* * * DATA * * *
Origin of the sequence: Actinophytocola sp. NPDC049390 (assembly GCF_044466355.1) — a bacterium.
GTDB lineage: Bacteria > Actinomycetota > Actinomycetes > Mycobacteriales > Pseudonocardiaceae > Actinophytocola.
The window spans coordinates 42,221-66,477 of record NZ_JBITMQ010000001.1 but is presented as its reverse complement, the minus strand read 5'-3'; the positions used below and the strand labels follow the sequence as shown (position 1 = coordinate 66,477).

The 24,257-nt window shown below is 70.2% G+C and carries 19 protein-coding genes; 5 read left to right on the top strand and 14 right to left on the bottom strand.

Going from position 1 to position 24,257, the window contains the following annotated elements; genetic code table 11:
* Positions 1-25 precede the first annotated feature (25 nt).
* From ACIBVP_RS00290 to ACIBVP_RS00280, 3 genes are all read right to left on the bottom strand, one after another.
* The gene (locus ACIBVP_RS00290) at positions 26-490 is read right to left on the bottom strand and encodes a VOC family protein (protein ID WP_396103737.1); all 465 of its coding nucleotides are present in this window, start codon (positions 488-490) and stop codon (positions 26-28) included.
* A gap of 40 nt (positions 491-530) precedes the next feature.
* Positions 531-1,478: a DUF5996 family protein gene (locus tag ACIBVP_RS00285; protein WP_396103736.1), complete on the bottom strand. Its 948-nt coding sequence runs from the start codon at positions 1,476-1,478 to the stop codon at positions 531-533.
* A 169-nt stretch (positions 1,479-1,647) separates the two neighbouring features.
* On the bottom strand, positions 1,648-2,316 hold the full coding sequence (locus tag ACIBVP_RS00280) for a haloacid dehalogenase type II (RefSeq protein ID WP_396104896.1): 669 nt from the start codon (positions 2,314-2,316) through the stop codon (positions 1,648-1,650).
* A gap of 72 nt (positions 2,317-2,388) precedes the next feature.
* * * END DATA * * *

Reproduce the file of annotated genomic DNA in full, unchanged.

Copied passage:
Origin of the sequence: Actinophytocola sp. NPDC049390 (assembly GCF_044466355.1) — a bacterium.
GTDB lineage: Bacteria > Actinomycetota > Actinomycetes > Mycobacteriales > Pseudonocardiaceae > Actinophytocola.
The window spans coordinates 42,221-66,477 of record NZ_JBITMQ010000001.1 but is presented as its reverse complement, the minus strand read 5'-3'; the positions used below and the strand labels follow the sequence as shown (position 1 = coordinate 66,477).

The 24,257-nt window shown below is 70.2% G+C and carries 19 protein-coding genes; 5 read left to right on the top strand and 14 right to left on the bottom strand.

Going from position 1 to position 24,257, the window contains the following annotated elements; genetic code table 11:
* Positions 1-25 precede the first annotated feature (25 nt).
* From ACIBVP_RS00290 to ACIBVP_RS00280, 3 genes are all read right to left on the bottom strand, one after another.
* The gene (locus ACIBVP_RS00290) at positions 26-490 is read right to left on the bottom strand and encodes a VOC family protein (protein ID WP_396103737.1); all 465 of its coding nucleotides are present in this window, start codon (positions 488-490) and stop codon (positions 26-28) included.
* A gap of 40 nt (positions 491-530) precedes the next feature.
* Positions 531-1,478: a DUF5996 family protein gene (locus tag ACIBVP_RS00285; protein WP_396103736.1), complete on the bottom strand. Its 948-nt coding sequence runs from the start codon at positions 1,476-1,478 to the stop codon at positions 531-533.
* A 169-nt stretch (positions 1,479-1,647) separates the two neighbouring features.
* On the bottom strand, positions 1,648-2,316 hold the full coding sequence (locus tag ACIBVP_RS00280) for a haloacid dehalogenase type II (RefSeq protein ID WP_396104896.1): 669 nt from the start codon (positions 2,314-2,316) through the stop codon (positions 1,648-1,650).
* A gap of 72 nt (positions 2,317-2,388) precedes the next feature.